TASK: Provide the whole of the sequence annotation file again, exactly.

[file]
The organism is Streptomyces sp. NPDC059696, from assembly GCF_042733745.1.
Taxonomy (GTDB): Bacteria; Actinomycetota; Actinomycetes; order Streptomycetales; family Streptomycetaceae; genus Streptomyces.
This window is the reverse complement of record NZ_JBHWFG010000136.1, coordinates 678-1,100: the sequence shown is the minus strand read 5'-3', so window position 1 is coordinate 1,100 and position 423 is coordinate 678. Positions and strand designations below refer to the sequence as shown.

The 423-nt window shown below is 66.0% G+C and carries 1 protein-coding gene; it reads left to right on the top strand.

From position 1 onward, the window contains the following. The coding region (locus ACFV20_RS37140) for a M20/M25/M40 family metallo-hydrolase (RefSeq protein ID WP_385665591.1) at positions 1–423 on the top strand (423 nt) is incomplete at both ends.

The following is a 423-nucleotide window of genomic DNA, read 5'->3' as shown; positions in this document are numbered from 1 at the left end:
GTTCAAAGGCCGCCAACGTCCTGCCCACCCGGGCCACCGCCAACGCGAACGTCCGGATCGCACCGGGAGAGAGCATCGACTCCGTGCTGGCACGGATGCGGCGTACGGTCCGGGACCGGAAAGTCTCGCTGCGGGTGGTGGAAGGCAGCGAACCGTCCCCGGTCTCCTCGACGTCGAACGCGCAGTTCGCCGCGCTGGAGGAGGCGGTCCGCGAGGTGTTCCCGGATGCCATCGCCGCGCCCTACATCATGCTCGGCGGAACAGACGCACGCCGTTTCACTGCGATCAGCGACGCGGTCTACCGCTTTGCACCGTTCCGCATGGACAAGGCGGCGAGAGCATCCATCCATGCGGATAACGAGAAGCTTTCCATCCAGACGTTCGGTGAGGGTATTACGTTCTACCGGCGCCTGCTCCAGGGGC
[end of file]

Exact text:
The organism is Streptomyces sp. NPDC059696, from assembly GCF_042733745.1.
Taxonomy (GTDB): Bacteria; Actinomycetota; Actinomycetes; order Streptomycetales; family Streptomycetaceae; genus Streptomyces.
This window is the reverse complement of record NZ_JBHWFG010000136.1, coordinates 678-1,100: the sequence shown is the minus strand read 5'-3', so window position 1 is coordinate 1,100 and position 423 is coordinate 678. Positions and strand designations below refer to the sequence as shown.

The 423-nt window shown below is 66.0% G+C and carries 1 protein-coding gene; it reads left to right on the top strand.

From position 1 onward, the window contains the following. The coding region (locus ACFV20_RS37140) for a M20/M25/M40 family metallo-hydrolase (RefSeq protein ID WP_385665591.1) at positions 1–423 on the top strand (423 nt) is incomplete at both ends.

The following is a 423-nucleotide window of genomic DNA, read 5'->3' as shown; positions in this document are numbered from 1 at the left end:
GTTCAAAGGCCGCCAACGTCCTGCCCACCCGGGCCACCGCCAACGCGAACGTCCGGATCGCACCGGGAGAGAGCATCGACTCCGTGCTGGCACGGATGCGGCGTACGGTCCGGGACCGGAAAGTCTCGCTGCGGGTGGTGGAAGGCAGCGAACCGTCCCCGGTCTCCTCGACGTCGAACGCGCAGTTCGCCGCGCTGGAGGAGGCGGTCCGCGAGGTGTTCCCGGATGCCATCGCCGCGCCCTACATCATGCTCGGCGGAACAGACGCACGCCGTTTCACTGCGATCAGCGACGCGGTCTACCGCTTTGCACCGTTCCGCATGGACAAGGCGGCGAGAGCATCCATCCATGCGGATAACGAGAAGCTTTCCATCCAGACGTTCGGTGAGGGTATTACGTTCTACCGGCGCCTGCTCCAGGGGC